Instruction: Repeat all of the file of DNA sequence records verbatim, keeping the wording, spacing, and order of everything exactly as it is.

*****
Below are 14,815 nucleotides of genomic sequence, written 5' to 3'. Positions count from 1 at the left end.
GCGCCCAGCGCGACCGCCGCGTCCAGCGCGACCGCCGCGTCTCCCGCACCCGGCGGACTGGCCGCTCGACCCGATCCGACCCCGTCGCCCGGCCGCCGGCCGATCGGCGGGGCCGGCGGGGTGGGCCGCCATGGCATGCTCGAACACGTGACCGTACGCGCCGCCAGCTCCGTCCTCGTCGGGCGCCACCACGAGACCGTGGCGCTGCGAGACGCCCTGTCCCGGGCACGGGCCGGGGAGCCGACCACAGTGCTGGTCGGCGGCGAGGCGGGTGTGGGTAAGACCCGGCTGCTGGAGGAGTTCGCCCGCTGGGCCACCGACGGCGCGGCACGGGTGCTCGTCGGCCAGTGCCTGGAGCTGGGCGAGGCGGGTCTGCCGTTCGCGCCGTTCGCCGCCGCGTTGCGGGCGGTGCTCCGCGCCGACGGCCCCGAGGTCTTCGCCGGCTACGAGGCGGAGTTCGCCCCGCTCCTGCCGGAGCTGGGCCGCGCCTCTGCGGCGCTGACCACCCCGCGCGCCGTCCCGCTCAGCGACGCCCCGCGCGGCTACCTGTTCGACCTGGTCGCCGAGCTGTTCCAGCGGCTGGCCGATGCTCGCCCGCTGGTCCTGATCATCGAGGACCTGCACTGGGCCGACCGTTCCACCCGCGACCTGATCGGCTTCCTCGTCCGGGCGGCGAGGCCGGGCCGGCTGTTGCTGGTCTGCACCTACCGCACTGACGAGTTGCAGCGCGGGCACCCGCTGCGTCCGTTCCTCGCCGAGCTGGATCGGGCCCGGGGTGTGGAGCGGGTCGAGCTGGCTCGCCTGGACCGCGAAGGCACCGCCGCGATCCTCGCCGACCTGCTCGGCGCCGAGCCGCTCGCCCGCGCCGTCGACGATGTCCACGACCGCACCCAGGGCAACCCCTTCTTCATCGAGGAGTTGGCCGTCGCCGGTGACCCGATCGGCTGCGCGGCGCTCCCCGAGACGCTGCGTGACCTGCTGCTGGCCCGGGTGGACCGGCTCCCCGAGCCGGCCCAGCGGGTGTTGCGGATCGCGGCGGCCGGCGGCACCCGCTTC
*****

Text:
Below are 14,815 nucleotides of genomic sequence, written 5' to 3'. Positions count from 1 at the left end.
GCGCCCAGCGCGACCGCCGCGTCCAGCGCGACCGCCGCGTCTCCCGCACCCGGCGGACTGGCCGCTCGACCCGATCCGACCCCGTCGCCCGGCCGCCGGCCGATCGGCGGGGCCGGCGGGGTGGGCCGCCATGGCATGCTCGAACACGTGACCGTACGCGCCGCCAGCTCCGTCCTCGTCGGGCGCCACCACGAGACCGTGGCGCTGCGAGACGCCCTGTCCCGGGCACGGGCCGGGGAGCCGACCACAGTGCTGGTCGGCGGCGAGGCGGGTGTGGGTAAGACCCGGCTGCTGGAGGAGTTCGCCCGCTGGGCCACCGACGGCGCGGCACGGGTGCTCGTCGGCCAGTGCCTGGAGCTGGGCGAGGCGGGTCTGCCGTTCGCGCCGTTCGCCGCCGCGTTGCGGGCGGTGCTCCGCGCCGACGGCCCCGAGGTCTTCGCCGGCTACGAGGCGGAGTTCGCCCCGCTCCTGCCGGAGCTGGGCCGCGCCTCTGCGGCGCTGACCACCCCGCGCGCCGTCCCGCTCAGCGACGCCCCGCGCGGCTACCTGTTCGACCTGGTCGCCGAGCTGTTCCAGCGGCTGGCCGATGCTCGCCCGCTGGTCCTGATCATCGAGGACCTGCACTGGGCCGACCGTTCCACCCGCGACCTGATCGGCTTCCTCGTCCGGGCGGCGAGGCCGGGCCGGCTGTTGCTGGTCTGCACCTACCGCACTGACGAGTTGCAGCGCGGGCACCCGCTGCGTCCGTTCCTCGCCGAGCTGGATCGGGCCCGGGGTGTGGAGCGGGTCGAGCTGGCTCGCCTGGACCGCGAAGGCACCGCCGCGATCCTCGCCGACCTGCTCGGCGCCGAGCCGCTCGCCCGCGCCGTCGACGATGTCCACGACCGCACCCAGGGCAACCCCTTCTTCATCGAGGAGTTGGCCGTCGCCGGTGACCCGATCGGCTGCGCGGCGCTCCCCGAGACGCTGCGTGACCTGCTGCTGGCCCGGGTGGACCGGCTCCCCGAGCCGGCCCAGCGGGTGTTGCGGATCGCGGCGGCCGGCGGCACCCGCTTC